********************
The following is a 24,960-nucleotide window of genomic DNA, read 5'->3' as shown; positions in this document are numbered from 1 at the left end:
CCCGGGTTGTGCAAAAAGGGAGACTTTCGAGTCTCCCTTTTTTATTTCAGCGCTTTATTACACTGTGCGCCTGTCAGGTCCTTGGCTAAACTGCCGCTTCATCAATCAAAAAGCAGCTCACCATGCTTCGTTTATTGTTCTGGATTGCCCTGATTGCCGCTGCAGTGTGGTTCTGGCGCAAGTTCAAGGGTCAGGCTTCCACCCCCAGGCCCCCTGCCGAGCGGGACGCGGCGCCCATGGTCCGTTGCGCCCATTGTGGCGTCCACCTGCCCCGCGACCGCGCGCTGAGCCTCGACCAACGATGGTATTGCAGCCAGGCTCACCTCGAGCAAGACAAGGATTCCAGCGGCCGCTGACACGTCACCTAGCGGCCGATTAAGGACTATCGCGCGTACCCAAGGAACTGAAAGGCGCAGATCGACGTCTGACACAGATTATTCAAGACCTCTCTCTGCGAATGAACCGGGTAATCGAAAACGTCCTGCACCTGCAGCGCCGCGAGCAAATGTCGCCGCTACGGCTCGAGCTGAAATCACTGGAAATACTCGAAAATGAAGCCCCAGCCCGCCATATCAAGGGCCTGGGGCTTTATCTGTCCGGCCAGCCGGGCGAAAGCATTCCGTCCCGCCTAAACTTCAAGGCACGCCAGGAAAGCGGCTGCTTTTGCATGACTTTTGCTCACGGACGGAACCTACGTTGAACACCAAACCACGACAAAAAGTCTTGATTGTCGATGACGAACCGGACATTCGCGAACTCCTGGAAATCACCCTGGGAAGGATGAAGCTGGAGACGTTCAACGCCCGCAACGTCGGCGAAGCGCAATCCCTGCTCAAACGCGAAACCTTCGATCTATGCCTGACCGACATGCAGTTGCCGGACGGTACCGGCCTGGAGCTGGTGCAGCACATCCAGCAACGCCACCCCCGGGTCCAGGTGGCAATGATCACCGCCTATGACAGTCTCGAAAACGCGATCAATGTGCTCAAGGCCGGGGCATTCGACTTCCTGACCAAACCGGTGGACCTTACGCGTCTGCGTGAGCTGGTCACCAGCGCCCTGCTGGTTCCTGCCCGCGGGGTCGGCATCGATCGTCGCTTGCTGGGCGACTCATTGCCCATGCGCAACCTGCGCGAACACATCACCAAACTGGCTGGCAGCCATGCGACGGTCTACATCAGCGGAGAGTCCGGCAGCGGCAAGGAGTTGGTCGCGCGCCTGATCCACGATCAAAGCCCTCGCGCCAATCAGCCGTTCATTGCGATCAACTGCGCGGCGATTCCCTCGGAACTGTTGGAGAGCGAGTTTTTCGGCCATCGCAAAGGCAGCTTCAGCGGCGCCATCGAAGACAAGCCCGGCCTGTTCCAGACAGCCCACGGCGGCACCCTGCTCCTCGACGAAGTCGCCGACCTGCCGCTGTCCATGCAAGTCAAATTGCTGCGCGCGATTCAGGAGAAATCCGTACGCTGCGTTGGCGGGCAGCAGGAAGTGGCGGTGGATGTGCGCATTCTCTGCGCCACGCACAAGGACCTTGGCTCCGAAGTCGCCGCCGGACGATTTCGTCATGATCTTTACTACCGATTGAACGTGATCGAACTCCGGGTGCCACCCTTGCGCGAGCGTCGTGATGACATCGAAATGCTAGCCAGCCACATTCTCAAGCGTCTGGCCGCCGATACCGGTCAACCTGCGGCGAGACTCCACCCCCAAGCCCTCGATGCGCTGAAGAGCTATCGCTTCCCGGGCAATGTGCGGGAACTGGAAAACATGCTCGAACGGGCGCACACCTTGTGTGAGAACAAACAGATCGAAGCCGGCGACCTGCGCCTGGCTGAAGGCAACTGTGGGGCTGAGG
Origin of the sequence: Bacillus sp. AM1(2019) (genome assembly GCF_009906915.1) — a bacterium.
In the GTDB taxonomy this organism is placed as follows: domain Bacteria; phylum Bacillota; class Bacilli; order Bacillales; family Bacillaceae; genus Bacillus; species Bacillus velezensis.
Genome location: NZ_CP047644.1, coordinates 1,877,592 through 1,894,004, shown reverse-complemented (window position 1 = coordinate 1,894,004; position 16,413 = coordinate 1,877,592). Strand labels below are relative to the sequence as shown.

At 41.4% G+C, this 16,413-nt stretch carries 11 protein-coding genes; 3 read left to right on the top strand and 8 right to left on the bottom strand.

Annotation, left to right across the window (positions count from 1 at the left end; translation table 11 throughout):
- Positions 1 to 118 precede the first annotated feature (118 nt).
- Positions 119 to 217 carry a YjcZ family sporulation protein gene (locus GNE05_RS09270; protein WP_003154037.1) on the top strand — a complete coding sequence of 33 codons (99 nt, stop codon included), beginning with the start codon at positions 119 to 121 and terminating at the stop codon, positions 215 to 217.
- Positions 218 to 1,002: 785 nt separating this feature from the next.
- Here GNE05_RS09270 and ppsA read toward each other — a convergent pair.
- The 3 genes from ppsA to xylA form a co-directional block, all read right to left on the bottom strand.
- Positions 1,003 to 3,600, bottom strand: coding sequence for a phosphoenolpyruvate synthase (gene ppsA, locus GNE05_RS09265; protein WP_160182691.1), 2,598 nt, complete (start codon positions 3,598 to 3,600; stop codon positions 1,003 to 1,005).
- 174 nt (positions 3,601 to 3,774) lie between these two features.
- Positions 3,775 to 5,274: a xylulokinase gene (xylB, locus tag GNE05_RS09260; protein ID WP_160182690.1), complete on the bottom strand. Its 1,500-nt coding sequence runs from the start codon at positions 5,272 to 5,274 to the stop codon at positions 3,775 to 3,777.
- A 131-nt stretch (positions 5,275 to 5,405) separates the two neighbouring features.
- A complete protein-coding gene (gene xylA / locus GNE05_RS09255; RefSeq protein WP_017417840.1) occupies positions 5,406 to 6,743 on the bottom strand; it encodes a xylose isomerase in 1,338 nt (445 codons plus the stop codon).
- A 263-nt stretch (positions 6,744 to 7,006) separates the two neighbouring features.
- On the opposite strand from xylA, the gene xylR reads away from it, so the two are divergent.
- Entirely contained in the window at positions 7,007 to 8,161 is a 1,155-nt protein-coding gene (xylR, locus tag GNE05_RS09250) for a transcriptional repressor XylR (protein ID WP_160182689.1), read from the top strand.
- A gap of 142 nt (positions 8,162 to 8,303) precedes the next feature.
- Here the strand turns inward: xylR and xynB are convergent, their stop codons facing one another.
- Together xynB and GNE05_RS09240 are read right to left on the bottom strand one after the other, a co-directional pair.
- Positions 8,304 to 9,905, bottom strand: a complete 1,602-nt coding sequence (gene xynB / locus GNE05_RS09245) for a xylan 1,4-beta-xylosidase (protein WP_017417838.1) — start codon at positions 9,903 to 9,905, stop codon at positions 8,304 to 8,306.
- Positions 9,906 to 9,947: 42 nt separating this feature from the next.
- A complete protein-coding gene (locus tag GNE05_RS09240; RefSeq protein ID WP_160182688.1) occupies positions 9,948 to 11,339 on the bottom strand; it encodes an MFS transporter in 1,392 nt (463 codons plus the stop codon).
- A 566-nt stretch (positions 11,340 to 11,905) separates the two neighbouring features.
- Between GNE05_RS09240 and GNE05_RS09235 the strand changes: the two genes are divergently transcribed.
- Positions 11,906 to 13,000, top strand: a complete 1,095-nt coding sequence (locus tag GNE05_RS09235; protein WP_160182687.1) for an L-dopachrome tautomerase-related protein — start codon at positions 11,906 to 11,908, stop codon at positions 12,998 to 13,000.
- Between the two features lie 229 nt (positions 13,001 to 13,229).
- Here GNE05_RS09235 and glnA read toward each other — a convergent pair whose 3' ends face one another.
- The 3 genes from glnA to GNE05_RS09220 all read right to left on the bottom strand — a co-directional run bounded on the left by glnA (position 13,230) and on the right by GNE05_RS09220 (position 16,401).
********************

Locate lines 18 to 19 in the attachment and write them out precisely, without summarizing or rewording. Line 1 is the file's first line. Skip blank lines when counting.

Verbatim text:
- A 263-nt stretch (positions 6,744 to 7,006) separates the two neighbouring features.
- On the opposite strand from xylA, the gene xylR reads away from it, so the two are divergent.